Combat HQ Designer’s Notes – Part 1 – Origins of Combat HQ

pitt-01I was reading Barrie Pitt’s trilogy on the Desert War with a view to putting together some games between the 8th Army and the Afrika Korps. The more I read, the more interested I became in General O’Connor’s five day raid against the Italians in December 1940, which ended with the capture of 138,000 Italian and Libyan troops. As is often the case, I started to think about how to reproduce this in a wargame.

It struck me how decisive the desert engagements were. Here was a theatre with lots of movement and rapid combat. Commonwealth infantry frequently deployed straight from their carriers into combat. This wasn’t a case of placing all units on the table at the start of a game and      going for it.pitt-02

Another feature of the war was the importance of reconnaissance. The desert was an unforgiving environment. A distant dust cloud could be a herd of goats or a unit of enemy armour. Until identified, it’s a threat. Hidden anti-tank guns firing at close range could ruin a tanker’s day.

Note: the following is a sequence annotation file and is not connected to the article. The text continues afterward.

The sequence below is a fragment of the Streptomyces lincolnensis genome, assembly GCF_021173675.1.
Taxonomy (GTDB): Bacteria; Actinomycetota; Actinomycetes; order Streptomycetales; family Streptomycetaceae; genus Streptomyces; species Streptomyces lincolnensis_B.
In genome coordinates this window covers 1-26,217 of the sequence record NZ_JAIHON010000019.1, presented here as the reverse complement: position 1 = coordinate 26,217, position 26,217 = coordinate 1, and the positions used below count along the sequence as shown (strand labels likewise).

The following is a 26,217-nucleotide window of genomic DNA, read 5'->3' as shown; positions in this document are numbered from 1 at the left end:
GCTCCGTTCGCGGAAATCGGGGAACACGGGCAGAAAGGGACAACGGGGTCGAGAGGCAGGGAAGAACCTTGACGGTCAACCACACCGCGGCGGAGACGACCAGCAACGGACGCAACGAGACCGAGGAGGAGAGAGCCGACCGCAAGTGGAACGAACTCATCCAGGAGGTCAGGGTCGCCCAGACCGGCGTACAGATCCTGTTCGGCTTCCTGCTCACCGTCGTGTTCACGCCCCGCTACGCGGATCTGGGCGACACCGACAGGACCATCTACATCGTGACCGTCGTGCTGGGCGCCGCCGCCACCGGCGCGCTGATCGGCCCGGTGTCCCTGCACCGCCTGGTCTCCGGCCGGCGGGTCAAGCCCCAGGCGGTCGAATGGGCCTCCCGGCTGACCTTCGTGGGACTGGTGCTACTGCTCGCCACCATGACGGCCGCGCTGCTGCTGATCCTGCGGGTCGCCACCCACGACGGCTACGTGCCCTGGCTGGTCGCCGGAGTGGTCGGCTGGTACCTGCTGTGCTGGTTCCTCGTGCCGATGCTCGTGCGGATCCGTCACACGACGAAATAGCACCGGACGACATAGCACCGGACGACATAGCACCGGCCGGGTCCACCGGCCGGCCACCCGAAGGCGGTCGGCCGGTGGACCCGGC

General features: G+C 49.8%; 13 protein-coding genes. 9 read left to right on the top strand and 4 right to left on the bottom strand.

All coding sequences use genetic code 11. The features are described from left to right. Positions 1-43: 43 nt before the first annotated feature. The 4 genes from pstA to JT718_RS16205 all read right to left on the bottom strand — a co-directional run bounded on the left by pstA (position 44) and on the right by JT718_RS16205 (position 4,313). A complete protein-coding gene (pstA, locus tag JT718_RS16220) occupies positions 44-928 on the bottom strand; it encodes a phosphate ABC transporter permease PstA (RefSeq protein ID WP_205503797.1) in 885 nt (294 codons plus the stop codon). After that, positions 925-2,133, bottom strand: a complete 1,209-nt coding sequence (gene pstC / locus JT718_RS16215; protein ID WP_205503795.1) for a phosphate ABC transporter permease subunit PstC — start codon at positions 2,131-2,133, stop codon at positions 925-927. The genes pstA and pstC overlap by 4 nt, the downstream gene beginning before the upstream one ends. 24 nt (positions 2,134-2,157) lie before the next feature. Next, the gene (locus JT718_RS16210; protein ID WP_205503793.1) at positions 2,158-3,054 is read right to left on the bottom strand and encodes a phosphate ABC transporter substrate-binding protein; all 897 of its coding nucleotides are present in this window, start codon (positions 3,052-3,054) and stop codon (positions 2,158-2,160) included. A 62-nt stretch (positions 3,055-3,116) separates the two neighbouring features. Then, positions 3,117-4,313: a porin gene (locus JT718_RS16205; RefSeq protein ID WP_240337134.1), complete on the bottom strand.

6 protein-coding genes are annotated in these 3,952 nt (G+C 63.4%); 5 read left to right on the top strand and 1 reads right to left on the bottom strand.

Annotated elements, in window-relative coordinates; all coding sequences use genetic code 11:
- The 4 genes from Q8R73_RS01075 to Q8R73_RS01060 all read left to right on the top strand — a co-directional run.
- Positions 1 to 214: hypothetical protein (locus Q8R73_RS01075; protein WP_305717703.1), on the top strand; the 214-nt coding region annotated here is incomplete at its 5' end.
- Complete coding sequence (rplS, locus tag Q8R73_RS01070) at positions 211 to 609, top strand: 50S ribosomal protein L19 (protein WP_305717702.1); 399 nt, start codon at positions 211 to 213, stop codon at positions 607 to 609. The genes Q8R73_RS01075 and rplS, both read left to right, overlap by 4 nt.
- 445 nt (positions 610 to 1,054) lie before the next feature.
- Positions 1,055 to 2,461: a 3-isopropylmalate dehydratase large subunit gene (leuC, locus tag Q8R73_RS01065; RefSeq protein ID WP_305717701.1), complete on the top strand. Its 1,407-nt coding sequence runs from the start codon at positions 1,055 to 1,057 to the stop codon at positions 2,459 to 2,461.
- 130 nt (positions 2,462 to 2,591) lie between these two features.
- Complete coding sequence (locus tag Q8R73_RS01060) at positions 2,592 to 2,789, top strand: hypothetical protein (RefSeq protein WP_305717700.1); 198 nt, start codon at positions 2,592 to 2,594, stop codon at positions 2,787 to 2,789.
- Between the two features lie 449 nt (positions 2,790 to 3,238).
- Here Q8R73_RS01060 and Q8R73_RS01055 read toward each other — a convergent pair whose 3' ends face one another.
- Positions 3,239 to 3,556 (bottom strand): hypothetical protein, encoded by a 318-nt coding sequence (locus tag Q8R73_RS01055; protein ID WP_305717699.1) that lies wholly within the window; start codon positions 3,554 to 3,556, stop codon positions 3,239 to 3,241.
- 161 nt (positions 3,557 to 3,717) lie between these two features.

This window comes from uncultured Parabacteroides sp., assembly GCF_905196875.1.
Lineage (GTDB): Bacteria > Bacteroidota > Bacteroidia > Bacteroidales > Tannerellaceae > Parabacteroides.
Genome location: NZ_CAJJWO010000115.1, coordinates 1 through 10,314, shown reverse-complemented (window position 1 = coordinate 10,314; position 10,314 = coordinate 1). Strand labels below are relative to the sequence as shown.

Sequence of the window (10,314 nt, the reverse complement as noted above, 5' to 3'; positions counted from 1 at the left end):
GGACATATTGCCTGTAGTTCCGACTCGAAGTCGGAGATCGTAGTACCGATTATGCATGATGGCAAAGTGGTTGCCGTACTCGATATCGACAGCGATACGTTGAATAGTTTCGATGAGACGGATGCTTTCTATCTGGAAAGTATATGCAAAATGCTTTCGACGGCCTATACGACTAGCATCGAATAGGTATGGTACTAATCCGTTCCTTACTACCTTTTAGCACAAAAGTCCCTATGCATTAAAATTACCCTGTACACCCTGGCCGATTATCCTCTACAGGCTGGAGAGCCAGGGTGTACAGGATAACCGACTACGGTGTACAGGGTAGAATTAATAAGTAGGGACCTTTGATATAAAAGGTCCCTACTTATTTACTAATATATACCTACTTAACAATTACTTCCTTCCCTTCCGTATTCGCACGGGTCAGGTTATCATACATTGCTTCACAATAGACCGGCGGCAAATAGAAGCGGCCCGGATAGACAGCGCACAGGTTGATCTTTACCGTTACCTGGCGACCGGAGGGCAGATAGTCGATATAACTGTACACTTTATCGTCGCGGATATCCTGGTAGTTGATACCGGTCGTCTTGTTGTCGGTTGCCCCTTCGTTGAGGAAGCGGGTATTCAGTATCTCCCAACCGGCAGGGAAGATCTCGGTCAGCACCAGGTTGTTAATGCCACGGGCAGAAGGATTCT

The desert was also a tank fitter’s nightmare. Large tracts of desert meant many miles of rough travel: thrown tracks, blocked air intakes, seized engines, and the ever-present risk of getting stuck in soft sand. Vehicle breakdowns had to be part of the rules.


As I wanted to command a brigade consisting of an infantry battalion supported by armoured cars, tanks and artillery, some level of abstraction was essential. It clearly wasn’t going to work as a skirmish game. One unit equalling a platoon is a tried and tested way of scaling forces. It allows for machine gun and mortar teams to be present on the table, and not rolled up into company-size units.

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